How to Entertain a Social Party

Unknown Author


Excerpt from How to Entertain a Social Party: A Collection of Tableaux, Games, Amusing Experiments, Diversions, Card Tricks, Parlor Magic, Philosophical Recreations, Etc

Scene I.

Drawing-room with fire-place, &c., &c. Winter. Alice and Ethel discovered seated by the fire dressed extravagantly, in the height of the fashion. - They each hold a novel, and appear absorbed by it. - At the table Mary is seated, working or knitting.

Ethel. Oh, Alice! She has actually pushed him over the chalk-pit and killed him; and - imagine! he fell on the head of a gipsy sitting beneath, who was crushed by the descending body!

Alice. Horrid! The poor gipsy! What did she do afterwards?

Ethel. Oh, she went home to dinner, after gathering a bunch of bee-orchis flowers for a bouquet.

Alice. How intensely interesting!

Ethel. What is your book about? Is it as enthralling as mine?

Alice. Well, no, I don't fancy so. You see, not understanding banker's business, and railways, and directors, and all that, I can't feel so amused in reading about the swindling, but I fancy it will get better by-and-by. I think Delaval will be obliged to poison the whole Board of Directors in self-defence - he has forged to such an extent [yawns]. How Mary sits plodding at that knitting.

Ethel. Oh, you see mamma does not approve of novels for Mary; she says Mary must read heavy books. She's going to be a governess, you know.

Alice [kindly]. Poor girl! - but she might read a novel at her leisure, as well as knit. Here, Mary, I will lend you mine. [Offers the hook].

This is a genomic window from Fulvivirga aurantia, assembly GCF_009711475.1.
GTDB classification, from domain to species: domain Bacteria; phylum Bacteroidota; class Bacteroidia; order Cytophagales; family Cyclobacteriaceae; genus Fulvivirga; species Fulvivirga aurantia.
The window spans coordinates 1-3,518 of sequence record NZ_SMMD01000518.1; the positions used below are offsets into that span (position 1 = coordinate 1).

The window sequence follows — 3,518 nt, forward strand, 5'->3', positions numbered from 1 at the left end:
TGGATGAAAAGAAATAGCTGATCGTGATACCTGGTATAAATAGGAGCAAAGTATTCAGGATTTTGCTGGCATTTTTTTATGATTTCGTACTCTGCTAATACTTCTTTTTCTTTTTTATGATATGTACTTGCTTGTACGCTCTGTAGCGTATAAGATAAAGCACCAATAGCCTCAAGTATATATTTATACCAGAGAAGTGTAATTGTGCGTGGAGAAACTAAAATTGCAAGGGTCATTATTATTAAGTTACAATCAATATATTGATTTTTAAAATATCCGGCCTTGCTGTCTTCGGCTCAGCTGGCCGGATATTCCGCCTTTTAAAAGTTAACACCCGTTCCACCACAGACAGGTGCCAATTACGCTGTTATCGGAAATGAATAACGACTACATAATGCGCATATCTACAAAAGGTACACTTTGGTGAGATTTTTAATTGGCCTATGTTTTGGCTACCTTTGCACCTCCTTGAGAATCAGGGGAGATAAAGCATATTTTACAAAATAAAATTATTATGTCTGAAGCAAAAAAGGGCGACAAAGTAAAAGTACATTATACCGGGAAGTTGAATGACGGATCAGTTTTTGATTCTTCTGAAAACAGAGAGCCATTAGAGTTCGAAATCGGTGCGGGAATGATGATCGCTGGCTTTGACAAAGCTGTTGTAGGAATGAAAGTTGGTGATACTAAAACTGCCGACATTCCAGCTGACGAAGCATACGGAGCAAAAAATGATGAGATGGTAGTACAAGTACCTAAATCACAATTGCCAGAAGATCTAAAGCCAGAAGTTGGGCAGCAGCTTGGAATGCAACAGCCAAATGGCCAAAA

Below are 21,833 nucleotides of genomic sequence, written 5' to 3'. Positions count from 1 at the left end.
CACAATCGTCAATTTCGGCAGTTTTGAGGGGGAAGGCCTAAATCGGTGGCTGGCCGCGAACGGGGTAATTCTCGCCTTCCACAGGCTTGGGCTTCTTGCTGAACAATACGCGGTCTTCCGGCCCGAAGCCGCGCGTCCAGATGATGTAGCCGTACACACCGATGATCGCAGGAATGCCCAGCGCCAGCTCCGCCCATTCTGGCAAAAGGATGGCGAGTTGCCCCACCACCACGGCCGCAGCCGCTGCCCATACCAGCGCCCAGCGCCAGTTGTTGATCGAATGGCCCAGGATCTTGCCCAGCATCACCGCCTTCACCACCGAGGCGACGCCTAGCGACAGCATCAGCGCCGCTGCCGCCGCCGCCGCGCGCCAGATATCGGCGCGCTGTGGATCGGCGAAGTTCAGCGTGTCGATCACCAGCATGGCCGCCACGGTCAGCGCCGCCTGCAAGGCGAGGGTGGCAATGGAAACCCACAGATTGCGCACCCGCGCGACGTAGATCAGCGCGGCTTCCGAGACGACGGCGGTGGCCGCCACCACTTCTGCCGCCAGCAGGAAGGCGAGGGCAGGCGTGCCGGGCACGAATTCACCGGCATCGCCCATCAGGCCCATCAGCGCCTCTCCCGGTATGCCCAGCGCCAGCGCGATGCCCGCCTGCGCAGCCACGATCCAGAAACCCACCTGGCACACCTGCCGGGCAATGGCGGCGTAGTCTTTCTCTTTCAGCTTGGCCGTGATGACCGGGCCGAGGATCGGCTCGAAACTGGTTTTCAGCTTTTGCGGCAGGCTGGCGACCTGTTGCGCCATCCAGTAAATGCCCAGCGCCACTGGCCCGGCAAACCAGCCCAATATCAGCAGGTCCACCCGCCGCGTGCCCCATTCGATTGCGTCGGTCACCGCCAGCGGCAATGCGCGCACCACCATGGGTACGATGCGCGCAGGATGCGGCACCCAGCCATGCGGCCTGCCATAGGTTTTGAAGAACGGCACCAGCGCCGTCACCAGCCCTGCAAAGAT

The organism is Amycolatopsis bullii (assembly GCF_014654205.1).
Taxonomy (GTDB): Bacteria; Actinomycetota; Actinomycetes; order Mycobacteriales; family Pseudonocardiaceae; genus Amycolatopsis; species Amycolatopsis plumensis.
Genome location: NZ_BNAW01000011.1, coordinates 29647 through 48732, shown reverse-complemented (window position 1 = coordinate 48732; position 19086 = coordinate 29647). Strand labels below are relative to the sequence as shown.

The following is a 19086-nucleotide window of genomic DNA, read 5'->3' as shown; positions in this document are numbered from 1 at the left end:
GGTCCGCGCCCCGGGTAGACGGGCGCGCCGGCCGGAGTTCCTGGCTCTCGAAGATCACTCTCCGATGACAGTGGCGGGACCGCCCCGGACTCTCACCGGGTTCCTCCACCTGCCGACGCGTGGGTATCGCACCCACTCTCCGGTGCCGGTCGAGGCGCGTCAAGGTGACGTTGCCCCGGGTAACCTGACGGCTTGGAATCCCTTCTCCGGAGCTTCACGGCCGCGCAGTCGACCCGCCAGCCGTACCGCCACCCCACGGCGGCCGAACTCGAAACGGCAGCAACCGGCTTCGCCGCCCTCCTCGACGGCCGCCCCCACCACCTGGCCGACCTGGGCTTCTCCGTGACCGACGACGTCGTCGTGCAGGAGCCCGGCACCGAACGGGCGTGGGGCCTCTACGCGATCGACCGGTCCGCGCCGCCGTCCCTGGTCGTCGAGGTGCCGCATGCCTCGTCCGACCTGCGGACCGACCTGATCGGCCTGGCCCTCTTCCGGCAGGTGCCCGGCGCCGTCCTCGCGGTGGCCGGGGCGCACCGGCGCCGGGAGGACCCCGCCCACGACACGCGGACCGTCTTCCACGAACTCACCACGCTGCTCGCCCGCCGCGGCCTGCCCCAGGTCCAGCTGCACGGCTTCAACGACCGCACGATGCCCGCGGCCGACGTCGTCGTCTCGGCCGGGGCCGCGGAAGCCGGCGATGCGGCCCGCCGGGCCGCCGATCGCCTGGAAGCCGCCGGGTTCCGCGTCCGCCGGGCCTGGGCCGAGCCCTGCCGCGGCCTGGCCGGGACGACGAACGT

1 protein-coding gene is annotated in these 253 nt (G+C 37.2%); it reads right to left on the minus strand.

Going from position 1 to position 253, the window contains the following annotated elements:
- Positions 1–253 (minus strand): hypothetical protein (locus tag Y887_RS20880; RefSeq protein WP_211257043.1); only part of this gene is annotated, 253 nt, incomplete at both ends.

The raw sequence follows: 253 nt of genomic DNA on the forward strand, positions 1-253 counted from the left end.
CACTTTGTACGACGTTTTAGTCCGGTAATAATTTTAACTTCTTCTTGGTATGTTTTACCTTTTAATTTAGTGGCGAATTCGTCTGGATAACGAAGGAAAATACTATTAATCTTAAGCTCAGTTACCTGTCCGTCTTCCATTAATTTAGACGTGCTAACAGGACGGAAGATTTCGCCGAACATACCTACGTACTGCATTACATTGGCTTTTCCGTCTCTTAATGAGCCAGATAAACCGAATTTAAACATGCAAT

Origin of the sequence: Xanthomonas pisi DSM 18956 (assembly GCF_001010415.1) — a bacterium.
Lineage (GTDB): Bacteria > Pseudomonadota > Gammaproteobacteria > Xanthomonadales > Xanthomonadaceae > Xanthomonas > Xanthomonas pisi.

Mary [smiling]. No, thank you, dear Alice, I don't care to read about such wretched people. It would make me quite unhappy.

Alice. Ah, that's because you don't read enough novels. The first sensation novel I read made me feel quite unhappy; but now the most horrid things make no impression on me. I can't get them dreadful enough.

Mary. Dear Alice, are you not afraid of growing quite unfeeling? One's sensibility must be completely deadened by those books, if that is the case.

Ethel [mockingly]. Sensibility! Well, Mary, you are amusing! Who dreams of sensibility nowadays? Wouldn't Johnny chaff you, if he were here?

Johnny [who has entered unperceived]. No, he wouldn't, Thel. It is quite a blessing to find a girl who can feel at all, nowadays.

Ethel. What would you have? We have done with feminine weakness. The women of this country, Johnny, "nowadays," as you elegantly say, are equal to leading a forlorn hope.

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